The Gondola takes 8 minutes to climb to the 7,486 feet (2,282 meters) high station at to the pinnacle of Sulphur Mountain
The upper Gondola station is extensive and houses several cafes and restaurants as well as an interpretive center. The views are what you’re here for though.
Foresee at least an hour, although we really recommend two to three hours to take everything in.
The boardwalk around the station allows for 360° degrees views and there is a short hiking trail that takes you to the weather station at Sanson’s peak.
The mountain is named after Norman Sanson, who walked to the top of Sulphur Mountain about every week for 30 years to check the weather until 1945 when he was 84 years old
The cost of tickets is CAD58 for adults. On the other hand, children aged 6-15 can get their tickets at CAD 29. Those kids aged 5 and below will get the chance to enjoy a free ride.
Riding the Banff Gondola is a popular attraction in Banff and tickets are often sold out weeks in advance. Prices also vary day by day and are usually the lowest if you book then well in advance.
We, therefore, advise you to book your tickets well in advance.
Visiting Banff in winter and wondering if visiting the Banff Gondola in winter is worth it, click to read our full post about this experience.
How to reach:
Leaving from Downtown Banff you can follow the signs for the Banff Gondola. There is a large parking lot at the station.
You can also use Roam transit line 1 (green line).
The ride to the top is well worth it on clear days. An alternative is to hike the Tunnel Mountain Trail instead.
It is also possible to hike to the top. The switchback trail starts at the parking lot of the Banff Upper hot springs. It will take around 2-3 hours to reach the top if you continue at a steady pace.
Upper Hot Springs
Back at the base station, you can stop at the Upper Hot Springs. The enjoyable warm water will help relieve your sore muscles after this active day.
There used to be two commercially developed hot springs in this area.
The Upper Hot Springs are still open year-round, the lower ones are now known as Cave and Basin and have been transformed in a National Historic Site.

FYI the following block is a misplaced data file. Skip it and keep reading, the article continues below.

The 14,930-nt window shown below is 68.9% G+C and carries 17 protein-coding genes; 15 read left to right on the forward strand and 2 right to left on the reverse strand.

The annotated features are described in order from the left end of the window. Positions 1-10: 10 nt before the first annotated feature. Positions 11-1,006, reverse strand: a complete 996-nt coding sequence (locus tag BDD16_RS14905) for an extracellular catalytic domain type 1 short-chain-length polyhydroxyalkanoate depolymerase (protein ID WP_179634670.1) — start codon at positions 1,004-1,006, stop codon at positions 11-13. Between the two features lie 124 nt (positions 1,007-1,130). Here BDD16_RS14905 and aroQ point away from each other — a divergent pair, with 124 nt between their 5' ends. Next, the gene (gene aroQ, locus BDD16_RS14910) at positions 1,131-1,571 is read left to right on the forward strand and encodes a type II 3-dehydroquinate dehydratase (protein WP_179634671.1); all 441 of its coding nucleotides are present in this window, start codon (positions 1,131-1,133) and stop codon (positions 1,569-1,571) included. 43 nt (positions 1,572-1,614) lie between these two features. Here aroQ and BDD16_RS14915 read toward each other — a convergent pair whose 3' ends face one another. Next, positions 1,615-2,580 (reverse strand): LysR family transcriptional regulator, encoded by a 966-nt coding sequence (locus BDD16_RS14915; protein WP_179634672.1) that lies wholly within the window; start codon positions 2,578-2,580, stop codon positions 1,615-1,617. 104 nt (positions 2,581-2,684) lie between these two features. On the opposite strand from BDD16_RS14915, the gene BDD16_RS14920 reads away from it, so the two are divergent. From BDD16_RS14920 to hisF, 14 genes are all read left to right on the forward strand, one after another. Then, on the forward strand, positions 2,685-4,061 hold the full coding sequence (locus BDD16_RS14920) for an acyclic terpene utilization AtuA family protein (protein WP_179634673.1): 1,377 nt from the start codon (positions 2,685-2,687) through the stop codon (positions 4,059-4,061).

Tunnel Mountain Trail
This hike will take you up the smallest mountain near the town and will reward you with a full view of the town of Banff, Bow Valley, and Mt. Rundle.
The Hike is a 4,3 kilometers (2.7 miles) long round-trip and all reasonably fit people should be able to accomplish it in 2 to 3 hours leaving ample space for photo stops and to take in the beautiful scenery.
The trail gently climbs to the summit of Tunnel Mountain, which ironically has no tunnel. From there you will have to come the same way back.
How to reach:
The lower trailhead starts at the edge of downtown Banff in St. Julien road. It is also possible to start from the Tunnel mountain viewpoint area.
To end this thrilling day you can discover the charming town of Banff. It is full of restaurants, bars, and quaint shops.
Don’t make it too late because we got another exciting day coming up.
Day 2: Lake Minnewanka, two Jack Lake and lake Louise
We start our second day at Lake Minnewanka.
It is not as famous as Lake Lousie or Moraine lake but it has the advantage that you can enjoy it more peacefully in the early hours.
Believe it or not, the parking lot at Lake Moraine fills up 2 hours before sunrise in the peak season. This means you would need to get up at 4 am to catch the sunrise at this iconic lake in peak season. It’s hard to say if Lake Moraine is worth getting up in the middle of the night.
What I do know is that the enchanting sight of Lake Minnewanka will ensure a refreshing start of your second day.
The lake is 21 km long and is situated only 5 km northeast of Banff. You can take a leisurely stroll along the shoreside or rent a boat to try your luck fishing.
If that’s not your game you can rent a canoe or kayak to explore the lake at ease.
It’s also possible to visit this lake during sunset and sit on the pebbled shore and watch the immense sky turn dark.
You might even be lucky enough to see the Northern Lights.
Two Jack Lake
Two Jack Lake is the little brother of Minnewanka Lake. It is located right next to it.
Here too you can enjoy your time kayaking.
Two Jack Lake is also better suited for paddleboarding than its bigger brother where you experience more winds and bigger waves.
If you make it in time for sunrise be sure to stop at Two Jack Lake. It’s enchanting to see how the first sun rays lit up Rundle Mountain.
How to reach:
Coming from downtown Banff head north on Banff Ave and then continue onto the Lake Minnewanka Scenic Drive.
Roam Transit operates a seasonal service to Lake Minnewanka. Bus 6 runs between Banff and the lake from mid-May till mid-September. At the time of writing the exact dates for 2020 were not yet published.
Once you have sufficiently enjoyed the beauty of this mountain lake and taken all the pictures you want it’s time to move on to the next one.